A sermon for Evensong on the 4th Sunday of Advent, 20 December 2020
Preacher: Canon Robert Titley, Treasurer
Reading Luke 1: 39–55
Previously in Luke’s Gospel…
This morning we heard Luke describe the angel Gabriel telling Mary the news of the coming birth of Jesus, and her immediate response. Now, as she visits her cousin Elizabeth, herself pregnant with John the Baptist (as we shall come to know him), comes Mary’s fuller response. It is a song, which we call the Magnificat, after the first word in the Latin version, and before we heard it read we heard it sung, as we always do at this service. The song of Mary is a constant part of Evensong, along with the song of Simeon, the Nunc Dimittis, also part of Luke’s Christmas stories, the song an old man sings when Mary and Joseph bring a very young Jesus to the Temple.
Evensong, then, brings a daily Christmas – a giving of thanks to God each day for taking on our flesh and blood to be with us. And each time it draws us in, to find ourselves in the story (Dean Nick’s Reflection for 16 December explores this more fully). Where do you find yourself within this twice-heard song on this last Sunday before Christmas? I go to one verse, the one that says that God has lifted up the lowly.
Nowadays, ‘lowly’ has a condescending air about it, but it means those at the bottom of the heap, those under the boot of oppressive power. As the acidic effects of the virus have laid bare the sinews of our societies, the good and the diseased, those among us at the bottom of that heap and under those boots have indeed been lifted up, not (largely) into a place of justice, but at least into public consciousness, lifted into the sightlines of eyes that generally prefer to look the other way. More generally, ‘lowly’ can refer to those who are at the bottom of the chain of command, people in uncelebrated jobs, often taken for granted, low-status, low-paid – perhaps not paid at all. The lowly can be any of us who have a small hand in a great enterprise.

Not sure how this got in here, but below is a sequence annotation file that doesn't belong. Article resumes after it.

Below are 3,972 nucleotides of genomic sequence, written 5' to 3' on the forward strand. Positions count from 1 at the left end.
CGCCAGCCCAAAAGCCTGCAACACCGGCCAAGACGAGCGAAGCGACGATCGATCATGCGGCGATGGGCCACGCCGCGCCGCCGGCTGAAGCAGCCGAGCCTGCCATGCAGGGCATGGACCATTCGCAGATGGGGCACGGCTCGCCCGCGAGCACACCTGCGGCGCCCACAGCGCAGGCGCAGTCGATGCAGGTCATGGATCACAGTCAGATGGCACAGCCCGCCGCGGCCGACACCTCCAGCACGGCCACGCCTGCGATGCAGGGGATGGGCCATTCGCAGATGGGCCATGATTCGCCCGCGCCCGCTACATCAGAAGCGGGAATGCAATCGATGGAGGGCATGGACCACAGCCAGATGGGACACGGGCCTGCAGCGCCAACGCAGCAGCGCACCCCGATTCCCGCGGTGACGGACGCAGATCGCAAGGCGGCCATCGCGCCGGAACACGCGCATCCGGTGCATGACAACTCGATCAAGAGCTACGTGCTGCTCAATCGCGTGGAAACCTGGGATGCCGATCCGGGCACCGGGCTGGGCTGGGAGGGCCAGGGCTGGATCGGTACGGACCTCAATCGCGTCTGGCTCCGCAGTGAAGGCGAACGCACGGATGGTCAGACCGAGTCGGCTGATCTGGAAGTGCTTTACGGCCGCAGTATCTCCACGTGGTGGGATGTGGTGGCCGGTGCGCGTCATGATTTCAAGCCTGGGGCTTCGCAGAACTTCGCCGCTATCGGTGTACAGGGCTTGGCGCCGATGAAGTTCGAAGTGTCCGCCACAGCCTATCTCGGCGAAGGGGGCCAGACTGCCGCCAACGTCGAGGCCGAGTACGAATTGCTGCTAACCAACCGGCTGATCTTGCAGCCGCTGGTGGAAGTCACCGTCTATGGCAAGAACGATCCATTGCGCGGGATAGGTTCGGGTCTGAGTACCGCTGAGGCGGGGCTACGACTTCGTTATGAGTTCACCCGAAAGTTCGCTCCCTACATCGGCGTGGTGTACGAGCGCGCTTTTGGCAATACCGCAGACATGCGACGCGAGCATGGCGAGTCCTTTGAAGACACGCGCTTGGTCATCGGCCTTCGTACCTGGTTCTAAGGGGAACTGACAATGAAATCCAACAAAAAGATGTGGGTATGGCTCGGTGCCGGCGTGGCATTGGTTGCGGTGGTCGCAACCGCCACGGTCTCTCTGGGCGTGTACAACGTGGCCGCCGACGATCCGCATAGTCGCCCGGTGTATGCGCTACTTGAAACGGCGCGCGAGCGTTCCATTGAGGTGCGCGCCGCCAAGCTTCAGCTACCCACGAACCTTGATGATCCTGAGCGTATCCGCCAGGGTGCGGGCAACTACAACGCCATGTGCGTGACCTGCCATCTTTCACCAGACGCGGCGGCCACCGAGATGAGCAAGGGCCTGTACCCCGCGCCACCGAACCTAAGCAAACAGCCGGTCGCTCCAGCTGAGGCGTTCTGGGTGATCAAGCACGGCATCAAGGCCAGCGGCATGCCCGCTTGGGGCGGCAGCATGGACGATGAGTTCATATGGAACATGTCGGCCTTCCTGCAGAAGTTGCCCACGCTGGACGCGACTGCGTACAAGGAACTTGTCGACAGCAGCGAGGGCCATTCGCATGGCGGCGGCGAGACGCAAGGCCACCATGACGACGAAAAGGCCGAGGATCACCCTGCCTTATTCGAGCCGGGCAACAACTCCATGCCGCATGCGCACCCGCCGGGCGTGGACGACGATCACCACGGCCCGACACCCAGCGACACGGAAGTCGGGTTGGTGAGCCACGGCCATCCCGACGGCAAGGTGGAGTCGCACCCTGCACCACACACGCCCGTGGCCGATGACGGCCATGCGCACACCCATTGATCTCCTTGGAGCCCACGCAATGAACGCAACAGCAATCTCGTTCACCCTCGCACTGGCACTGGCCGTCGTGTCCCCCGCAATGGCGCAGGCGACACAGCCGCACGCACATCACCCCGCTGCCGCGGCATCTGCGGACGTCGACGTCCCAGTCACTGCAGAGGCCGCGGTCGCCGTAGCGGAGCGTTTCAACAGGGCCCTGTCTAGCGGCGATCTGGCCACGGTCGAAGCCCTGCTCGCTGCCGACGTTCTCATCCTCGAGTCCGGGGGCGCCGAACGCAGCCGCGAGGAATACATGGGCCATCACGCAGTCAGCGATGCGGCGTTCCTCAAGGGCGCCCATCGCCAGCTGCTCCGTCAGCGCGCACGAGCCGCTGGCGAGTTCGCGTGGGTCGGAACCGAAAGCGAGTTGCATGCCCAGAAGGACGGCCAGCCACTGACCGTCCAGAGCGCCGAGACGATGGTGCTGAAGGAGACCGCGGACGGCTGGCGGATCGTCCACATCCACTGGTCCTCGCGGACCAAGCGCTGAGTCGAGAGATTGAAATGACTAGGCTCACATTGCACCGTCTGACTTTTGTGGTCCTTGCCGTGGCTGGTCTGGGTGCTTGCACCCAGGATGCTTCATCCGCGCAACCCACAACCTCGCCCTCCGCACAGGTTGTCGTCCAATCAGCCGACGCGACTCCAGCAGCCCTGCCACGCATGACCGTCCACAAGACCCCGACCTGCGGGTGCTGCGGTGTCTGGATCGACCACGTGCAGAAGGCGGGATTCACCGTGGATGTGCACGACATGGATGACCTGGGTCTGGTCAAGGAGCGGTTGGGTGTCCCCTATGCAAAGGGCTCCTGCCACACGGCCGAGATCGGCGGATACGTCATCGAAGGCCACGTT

Broadcasting to the nation just over 90 years ago, Winston Churchill said,
This is no war of chieftains or of princes…it is a war of peoples and of causes. There are vast numbers…who will render faithful service in this war…but whose names will never be known…This is a War of the Unknown Warriors.
We often hear military language used to describe what we are going through now, and it usually doesn’t help much, but there are certain similarities to the situation Churchill addressed in 1940. We have found that we have not had enough of experts after all, but we’ve discovered that they can’t do it all for us. Our campaign has its medical chieftains – virology professors and eminent epidemiologists – but there are also vast numbers who render faithful service, stacking shelves, selling food, mopping floors, driving vans, caring, keeping an eye, lending an ear – and now (we must add) just keeping the rules – for the sake of others.
Acknowledging this mutual dependence is one of the necessities of grown-up living, but in Mary and her song this necessity is a virtue. Mary’s song is a celebration of collaboration as a thing to be exalted and magnified.
Catherine of Sienna said that God had told her,
I could well have made human beings in such a way that they each had everything, but I preferred to give different gifts to different people, so they would all need each other.
And God could have brought us a kind of salvation that was untouched by human hand. But God preferred to bring salvation through Jesus, born as one of us, with brother and sister and mother (Mark 3.35).
That is still the way God does it. Therein lies my dignity, and your glory, that God calls us to do what the purposes of love nd justice require, and then waits for each one of us to answer, as Mary did this morning, ‘I am the servant of the Lord. Let it be with me according to your word.’